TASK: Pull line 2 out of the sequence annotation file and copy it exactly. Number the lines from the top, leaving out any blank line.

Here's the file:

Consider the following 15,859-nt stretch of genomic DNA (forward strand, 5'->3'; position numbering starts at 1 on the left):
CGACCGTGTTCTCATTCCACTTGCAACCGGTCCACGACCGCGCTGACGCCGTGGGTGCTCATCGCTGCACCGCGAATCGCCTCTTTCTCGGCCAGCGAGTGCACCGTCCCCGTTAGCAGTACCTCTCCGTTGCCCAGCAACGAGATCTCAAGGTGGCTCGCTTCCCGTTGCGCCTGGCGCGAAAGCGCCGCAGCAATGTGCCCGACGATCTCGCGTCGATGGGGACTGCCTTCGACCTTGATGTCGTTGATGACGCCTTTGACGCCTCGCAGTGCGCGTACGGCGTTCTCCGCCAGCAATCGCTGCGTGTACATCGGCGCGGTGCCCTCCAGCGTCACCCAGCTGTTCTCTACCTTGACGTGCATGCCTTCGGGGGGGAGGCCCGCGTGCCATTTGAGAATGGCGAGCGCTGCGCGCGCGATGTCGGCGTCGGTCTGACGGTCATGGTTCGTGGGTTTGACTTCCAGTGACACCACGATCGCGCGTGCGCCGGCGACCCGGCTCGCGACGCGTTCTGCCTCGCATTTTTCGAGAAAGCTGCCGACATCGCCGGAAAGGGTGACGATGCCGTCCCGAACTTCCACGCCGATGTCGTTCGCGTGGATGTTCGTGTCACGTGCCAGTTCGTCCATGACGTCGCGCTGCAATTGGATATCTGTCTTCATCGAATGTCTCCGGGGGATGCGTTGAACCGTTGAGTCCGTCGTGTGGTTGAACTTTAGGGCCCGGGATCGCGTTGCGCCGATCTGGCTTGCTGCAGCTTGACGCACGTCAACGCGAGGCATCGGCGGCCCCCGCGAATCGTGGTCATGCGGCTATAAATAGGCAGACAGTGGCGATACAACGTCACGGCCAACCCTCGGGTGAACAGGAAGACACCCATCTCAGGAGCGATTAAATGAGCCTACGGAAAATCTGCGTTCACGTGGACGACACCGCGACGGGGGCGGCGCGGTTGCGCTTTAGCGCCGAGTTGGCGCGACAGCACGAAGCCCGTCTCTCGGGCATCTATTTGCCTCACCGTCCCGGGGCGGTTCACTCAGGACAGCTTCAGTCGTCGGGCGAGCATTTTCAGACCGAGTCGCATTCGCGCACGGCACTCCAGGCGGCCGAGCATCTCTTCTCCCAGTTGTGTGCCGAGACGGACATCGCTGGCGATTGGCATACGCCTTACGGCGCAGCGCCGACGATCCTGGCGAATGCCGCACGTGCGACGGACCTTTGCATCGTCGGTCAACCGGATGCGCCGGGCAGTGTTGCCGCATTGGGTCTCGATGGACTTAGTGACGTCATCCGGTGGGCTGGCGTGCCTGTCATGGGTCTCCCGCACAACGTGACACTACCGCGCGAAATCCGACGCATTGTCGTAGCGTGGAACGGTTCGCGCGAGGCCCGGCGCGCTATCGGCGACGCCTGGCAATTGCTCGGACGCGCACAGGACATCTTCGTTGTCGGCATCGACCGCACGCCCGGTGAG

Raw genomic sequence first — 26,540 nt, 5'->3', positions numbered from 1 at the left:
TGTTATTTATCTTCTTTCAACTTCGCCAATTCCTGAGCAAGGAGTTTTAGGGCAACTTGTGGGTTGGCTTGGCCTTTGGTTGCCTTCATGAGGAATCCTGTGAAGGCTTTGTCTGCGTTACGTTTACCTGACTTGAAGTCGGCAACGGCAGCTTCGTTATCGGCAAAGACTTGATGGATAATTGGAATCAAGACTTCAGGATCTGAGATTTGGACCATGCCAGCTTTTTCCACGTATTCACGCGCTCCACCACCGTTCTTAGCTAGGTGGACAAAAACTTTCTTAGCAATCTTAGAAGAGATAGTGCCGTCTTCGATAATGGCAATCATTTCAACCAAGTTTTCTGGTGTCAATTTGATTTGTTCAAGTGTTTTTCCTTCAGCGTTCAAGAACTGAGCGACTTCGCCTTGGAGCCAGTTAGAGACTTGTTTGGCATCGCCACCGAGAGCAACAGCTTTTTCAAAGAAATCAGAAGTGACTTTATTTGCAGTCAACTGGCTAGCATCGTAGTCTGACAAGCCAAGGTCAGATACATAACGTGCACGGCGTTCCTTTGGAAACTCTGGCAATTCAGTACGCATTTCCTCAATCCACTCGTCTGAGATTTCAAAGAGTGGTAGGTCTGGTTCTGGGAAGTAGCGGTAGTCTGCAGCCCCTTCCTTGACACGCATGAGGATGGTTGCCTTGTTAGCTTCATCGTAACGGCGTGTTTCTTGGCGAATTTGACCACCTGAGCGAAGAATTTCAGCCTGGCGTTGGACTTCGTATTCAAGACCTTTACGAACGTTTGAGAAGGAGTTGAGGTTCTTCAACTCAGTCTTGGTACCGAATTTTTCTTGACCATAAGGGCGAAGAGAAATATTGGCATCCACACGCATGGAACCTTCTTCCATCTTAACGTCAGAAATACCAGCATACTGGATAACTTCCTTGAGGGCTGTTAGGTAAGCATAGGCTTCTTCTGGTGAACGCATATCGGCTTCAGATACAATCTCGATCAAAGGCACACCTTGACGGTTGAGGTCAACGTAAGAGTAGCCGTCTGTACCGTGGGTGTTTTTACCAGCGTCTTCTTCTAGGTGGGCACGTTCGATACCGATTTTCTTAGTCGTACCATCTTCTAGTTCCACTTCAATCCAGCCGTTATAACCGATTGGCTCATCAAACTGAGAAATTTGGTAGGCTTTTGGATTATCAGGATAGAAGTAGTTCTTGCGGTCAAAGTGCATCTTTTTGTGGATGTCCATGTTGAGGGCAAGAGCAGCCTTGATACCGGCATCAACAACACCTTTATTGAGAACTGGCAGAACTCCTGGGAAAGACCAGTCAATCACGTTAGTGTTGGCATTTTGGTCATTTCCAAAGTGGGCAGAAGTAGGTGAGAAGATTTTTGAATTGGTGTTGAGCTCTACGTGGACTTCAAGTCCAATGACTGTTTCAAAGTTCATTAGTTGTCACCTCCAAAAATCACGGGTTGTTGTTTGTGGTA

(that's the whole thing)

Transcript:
CGACCGTGTTCTCATTCCACTTGCAACCGGTCCACGACCGCGCTGACGCCGTGGGTGCTCATCGCTGCACCGCGAATCGCCTCTTTCTCGGCCAGCGAGTGCACCGTCCCCGTTAGCAGTACCTCTCCGTTGCCCAGCAACGAGATCTCAAGGTGGCTCGCTTCCCGTTGCGCCTGGCGCGAAAGCGCCGCAGCAATGTGCCCGACGATCTCGCGTCGATGGGGACTGCCTTCGACCTTGATGTCGTTGATGACGCCTTTGACGCCTCGCAGTGCGCGTACGGCGTTCTCCGCCAGCAATCGCTGCGTGTACATCGGCGCGGTGCCCTCCAGCGTCACCCAGCTGTTCTCTACCTTGACGTGCATGCCTTCGGGGGGGAGGCCCGCGTGCCATTTGAGAATGGCGAGCGCTGCGCGCGCGATGTCGGCGTCGGTCTGACGGTCATGGTTCGTGGGTTTGACTTCCAGTGACACCACGATCGCGCGTGCGCCGGCGACCCGGCTCGCGACGCGTTCTGCCTCGCATTTTTCGAGAAAGCTGCCGACATCGCCGGAAAGGGTGACGATGCCGTCCCGAACTTCCACGCCGATGTCGTTCGCGTGGATGTTCGTGTCACGTGCCAGTTCGTCCATGACGTCGCGCTGCAATTGGATATCTGTCTTCATCGAATGTCTCCGGGGGATGCGTTGAACCGTTGAGTCCGTCGTGTGGTTGAACTTTAGGGCCCGGGATCGCGTTGCGCCGATCTGGCTTGCTGCAGCTTGACGCACGTCAACGCGAGGCATCGGCGGCCCCCGCGAATCGTGGTCATGCGGCTATAAATAGGCAGACAGTGGCGATACAACGTCACGGCCAACCCTCGGGTGAACAGGAAGACACCCATCTCAGGAGCGATTAAATGAGCCTACGGAAAATCTGCGTTCACGTGGACGACACCGCGACGGGGGCGGCGCGGTTGCGCTTTAGCGCCGAGTTGGCGCGACAGCACGAAGCCCGTCTCTCGGGCATCTATTTGCCTCACCGTCCCGGGGCGGTTCACTCAGGACAGCTTCAGTCGTCGGGCGAGCATTTTCAGACCGAGTCGCATTCGCGCACGGCACTCCAGGCGGCCGAGCATCTCTTCTCCCAGTTGTGTGCCGAGACGGACATCGCTGGCGATTGGCATACGCCTTACGGCGCAGCGCCGACGATCCTGGCGAATGCCGCACGTGCGACGGACCTTTGCATCGTCGGTCAACCGGATGCGCCGGGCAGTGTTGCCGCATTGGGTCTCGATGGACTTAGTGACGTCATCCGGTGGGCTGGCGTGCCTGTCATGGGTCTCCCGCACAACGTGACACTACCGCGCGAAATCCGACGCATTGTCGTAGCGTGGAACGGTTCGCGCGAGGCCCGGCGCGCTATCGGCGACGCCTGGCAATTGCTCGGACGCGCACAGGACATCTTCGTTGTCGGCATCGACCGCACGCCCGGTGAG